Reviewed by Lincoln Millstein
Special to the Mount Desert Islander
SOMESVILLE — The historian Jill Lepore wrote, “Fiction can do what history doesn’t but should. It can tell the story of ordinary people.”
I came upon this in an article linked to Christina Baker Kline’s website. In her latest novel, “The Exiles,” Kline steers us through the Anglophilic diaspora of the 19th Century in a journey to Australia through the lens of three women — all forcibly taken from their places of origin to shape lives under the most challenging of circumstances.
Kline takes full advantage of fiction — its freedom to create compelling characters who fully illuminate monumental events to make history accessible — and forever etched in our minds.
She uses her characters to tell the story of England’s treatment of Australia as one giant hoosegow, by shipping its “incorrigibles” there from 1788 to 1868. A total of 32,000 of the 160,000 English prisoners were women.
One principal character is a naïve English governess who was seduced by her employer’s son, discharged when her pregnancy is discovered and sent to the notorious Newgate English prison on phony charges, then tagged as a candidate for transport to Australia.
Then there is Hazel, a Scottish teenager sentenced to seven years for stealing a silver spoon. The estranged daughter of a midwife, she creates her own barter business by trading her learned apothecarial skills for services and tools from other prisoners and sailors.
The third major character is not a transported prisoner but the aboriginal daughter of a chieftain who, left to her own fledgling devices, manages to survive in the bush with her wherewithal and cunning instincts only to become the pet of the ruling English overlord and wife, and turned into a domestication experiment.
Kline tells their stories with relentless detail and tests our capacity to endure the most wretched of human conditions. We smell every ounce of human waste excreted, taste the inedible slop served to prisoners, feel the pain of whips on our flesh and, most of all, rebel at the de-humanizing condescension of one people to another.
A few of the early reviewers with advanced copies of “The Exiles” bristled at the degree of detail of cruelty and suffering, particularly inside Newgate. I don’t know how you prettify rat-infested dungeons with prisoners sharing the same space, or rapes, or the fevered condition of typhoid and other diseases rampant at the time.
Kline is a serious researcher and a vivid storyteller. She had a Rotarian fellowship in Australia as a young graduate student and returned as a best-selling author to dig deeper. An English-born, well-traveled American, Kline is the best exemplar of the adage, “Do what you know best.”
Her No. 1 New York Times bestseller in 2013, “Orphan Train,” borrowed copiously from Maine’s colloquialisms through authentic characters of the region, as did her next bestseller, “A Piece of the World,” about the woman depicted in Andrew Wyeth’s mysterious painting — his most famous one, “Christina’s World.” Kline’s father was a professor at University of Maine and she has had a home for many years on Mount Desert Island.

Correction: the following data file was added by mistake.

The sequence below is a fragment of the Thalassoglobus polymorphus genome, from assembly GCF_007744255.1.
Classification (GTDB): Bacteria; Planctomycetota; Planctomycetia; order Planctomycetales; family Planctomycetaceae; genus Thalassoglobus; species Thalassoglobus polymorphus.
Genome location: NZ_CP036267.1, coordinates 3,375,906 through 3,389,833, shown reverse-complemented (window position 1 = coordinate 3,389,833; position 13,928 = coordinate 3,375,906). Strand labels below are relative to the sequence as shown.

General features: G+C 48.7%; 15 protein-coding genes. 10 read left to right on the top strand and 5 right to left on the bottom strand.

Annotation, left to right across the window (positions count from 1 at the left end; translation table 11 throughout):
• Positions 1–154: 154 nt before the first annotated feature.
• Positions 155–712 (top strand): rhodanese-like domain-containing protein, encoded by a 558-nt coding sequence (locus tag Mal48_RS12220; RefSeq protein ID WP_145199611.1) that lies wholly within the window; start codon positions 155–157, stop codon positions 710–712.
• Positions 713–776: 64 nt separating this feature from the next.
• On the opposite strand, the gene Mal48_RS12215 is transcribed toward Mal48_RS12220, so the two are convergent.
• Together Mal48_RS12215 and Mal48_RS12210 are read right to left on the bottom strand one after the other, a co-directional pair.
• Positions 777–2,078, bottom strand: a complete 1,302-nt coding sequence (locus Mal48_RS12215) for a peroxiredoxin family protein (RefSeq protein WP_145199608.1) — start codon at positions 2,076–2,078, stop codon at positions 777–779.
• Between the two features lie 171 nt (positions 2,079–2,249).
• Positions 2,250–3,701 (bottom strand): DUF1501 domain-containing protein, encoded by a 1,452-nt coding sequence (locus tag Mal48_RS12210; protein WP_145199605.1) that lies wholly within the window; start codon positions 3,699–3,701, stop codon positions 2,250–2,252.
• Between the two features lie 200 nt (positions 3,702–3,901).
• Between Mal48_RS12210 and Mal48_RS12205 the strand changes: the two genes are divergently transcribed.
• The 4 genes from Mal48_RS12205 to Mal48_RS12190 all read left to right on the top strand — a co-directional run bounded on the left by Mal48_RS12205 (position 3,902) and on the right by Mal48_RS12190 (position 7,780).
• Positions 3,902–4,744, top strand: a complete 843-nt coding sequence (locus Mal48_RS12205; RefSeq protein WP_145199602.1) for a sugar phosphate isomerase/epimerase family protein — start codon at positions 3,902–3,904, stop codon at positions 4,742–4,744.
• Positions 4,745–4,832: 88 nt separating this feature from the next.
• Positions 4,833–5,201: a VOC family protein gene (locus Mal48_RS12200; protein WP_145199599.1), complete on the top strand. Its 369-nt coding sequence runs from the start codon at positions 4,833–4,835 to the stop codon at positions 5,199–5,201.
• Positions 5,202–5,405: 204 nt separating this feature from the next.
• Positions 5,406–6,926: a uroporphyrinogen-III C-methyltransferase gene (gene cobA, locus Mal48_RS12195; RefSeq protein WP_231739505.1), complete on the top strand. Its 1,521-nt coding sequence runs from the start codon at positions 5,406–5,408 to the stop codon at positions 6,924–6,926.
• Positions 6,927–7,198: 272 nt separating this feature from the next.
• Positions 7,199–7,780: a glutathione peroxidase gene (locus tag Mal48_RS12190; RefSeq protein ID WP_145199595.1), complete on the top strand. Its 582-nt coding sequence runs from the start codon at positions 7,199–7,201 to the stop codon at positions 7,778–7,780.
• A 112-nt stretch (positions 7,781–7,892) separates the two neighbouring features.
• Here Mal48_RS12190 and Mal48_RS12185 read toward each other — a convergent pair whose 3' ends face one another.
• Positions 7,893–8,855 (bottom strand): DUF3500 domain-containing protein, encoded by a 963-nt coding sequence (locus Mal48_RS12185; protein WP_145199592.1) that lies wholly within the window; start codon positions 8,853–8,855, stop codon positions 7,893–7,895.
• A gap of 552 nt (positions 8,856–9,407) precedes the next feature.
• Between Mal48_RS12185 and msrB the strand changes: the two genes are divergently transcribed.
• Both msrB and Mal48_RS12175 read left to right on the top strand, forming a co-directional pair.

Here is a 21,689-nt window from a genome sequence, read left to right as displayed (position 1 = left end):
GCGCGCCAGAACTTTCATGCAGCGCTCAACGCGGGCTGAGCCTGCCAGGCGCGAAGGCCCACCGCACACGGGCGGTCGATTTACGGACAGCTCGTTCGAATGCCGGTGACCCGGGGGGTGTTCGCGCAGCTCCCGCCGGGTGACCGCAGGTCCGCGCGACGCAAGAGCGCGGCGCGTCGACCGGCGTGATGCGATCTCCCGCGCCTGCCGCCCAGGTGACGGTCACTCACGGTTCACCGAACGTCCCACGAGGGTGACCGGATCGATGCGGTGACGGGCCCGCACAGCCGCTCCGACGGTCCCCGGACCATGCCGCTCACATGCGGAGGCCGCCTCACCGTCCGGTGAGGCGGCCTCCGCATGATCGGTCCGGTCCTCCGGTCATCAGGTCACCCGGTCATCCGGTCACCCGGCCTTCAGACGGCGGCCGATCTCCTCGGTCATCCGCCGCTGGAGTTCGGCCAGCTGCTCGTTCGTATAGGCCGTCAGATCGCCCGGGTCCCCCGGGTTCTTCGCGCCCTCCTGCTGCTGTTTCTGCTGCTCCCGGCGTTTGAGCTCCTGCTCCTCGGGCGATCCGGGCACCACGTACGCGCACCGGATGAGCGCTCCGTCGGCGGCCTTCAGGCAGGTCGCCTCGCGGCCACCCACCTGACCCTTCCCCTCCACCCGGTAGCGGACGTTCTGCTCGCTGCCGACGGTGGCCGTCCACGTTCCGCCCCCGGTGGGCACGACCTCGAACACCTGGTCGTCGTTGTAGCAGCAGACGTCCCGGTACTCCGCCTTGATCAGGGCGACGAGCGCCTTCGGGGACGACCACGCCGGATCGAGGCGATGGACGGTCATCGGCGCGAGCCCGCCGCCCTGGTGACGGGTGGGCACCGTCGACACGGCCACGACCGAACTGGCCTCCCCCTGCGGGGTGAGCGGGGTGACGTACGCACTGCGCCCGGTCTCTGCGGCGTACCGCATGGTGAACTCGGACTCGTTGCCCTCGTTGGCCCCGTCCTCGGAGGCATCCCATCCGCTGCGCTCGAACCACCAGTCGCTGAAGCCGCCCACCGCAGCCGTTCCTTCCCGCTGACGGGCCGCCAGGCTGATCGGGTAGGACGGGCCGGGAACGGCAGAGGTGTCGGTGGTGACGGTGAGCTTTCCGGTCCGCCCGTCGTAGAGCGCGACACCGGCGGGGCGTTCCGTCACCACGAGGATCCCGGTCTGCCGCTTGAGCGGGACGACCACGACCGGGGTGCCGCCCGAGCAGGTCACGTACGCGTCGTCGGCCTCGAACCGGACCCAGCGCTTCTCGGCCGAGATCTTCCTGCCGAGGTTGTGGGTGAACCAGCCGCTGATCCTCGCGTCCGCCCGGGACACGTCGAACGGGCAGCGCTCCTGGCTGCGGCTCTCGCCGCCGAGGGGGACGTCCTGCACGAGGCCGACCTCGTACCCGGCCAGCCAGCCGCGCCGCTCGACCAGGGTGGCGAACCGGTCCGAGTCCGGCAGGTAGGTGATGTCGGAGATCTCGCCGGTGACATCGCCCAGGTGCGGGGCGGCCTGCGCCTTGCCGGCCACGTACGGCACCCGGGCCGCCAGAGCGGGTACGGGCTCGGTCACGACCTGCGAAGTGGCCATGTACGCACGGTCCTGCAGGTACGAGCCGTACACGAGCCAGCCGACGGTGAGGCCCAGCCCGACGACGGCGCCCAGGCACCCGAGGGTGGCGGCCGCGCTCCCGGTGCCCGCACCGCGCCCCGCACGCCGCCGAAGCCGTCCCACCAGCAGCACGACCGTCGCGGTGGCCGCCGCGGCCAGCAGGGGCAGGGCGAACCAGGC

Kline’s prose is purposeful and urgent: “The constant contact with other women, cheek to cheek, their sour breath on her face as she tried to sleep, their snoring in her ears. She learned to dim the noise: the clanging door at the end of the hall, the tapping of spoons and wailing babies.”
But there is also hope and optimism in “The Exiles,” and redemption, and many unexpected side characters — the sea captain hired to transport the newly adopted orphan to her new home, the reluctant surgeon aboard the transport ship, the wily female prisoner whose own pregnancy becomes a major turn in the story.
The Australia backdrop provides a big canvas. Kline takes us from the claustrophobic and astringent hell hole of Newgate prison in the early 1800s to the land of the “free settlers,” those who traveled to Australia of their own accord to build a new life — mostly agricultural. The free settlers needed laborers and the prisons provided them.
There are good surprises and turns in the plot, which I will not spoil. I developed a keen interest in all the characters and was sorry to leave them.
So thorough is Kline’s research, she sent me googling throughout the book. “Angel’s Trumpet,” “Scotch Reel,” “orlop deck,” which this lifelong sailor had never heard of. She sprinkles the expository text with deft use of dialog to move the story forward effortlessly.
“The Exiles” comes out in September 2020 at a time of great global upheaval. The world is engaged in timely introspection about the oppression of one tribe of humans by another in history. I grew up in Third World Asia and witnessed the Han Chinese disenfranchising minority peoples, and other Asians, and experienced the broad reach of the U.S. Seventh fleet as America brought tremor to every corner of Asia.
Christina Baker Kline and Jill Lepore are bright beacons in a new incandescent wave of writers and historians unraveling the cankered alchemy of human events. They do it through women who heretofore did not have champions, and thus telling these stories for the first time. Lepore’s “These Truths,” her one-volume history of the United States, was published last year and leans heavily into the nation’s original sin of slavery. That helped set me up for Kline’s “The Exiles,” a tour de force of original thought, imagination and promise.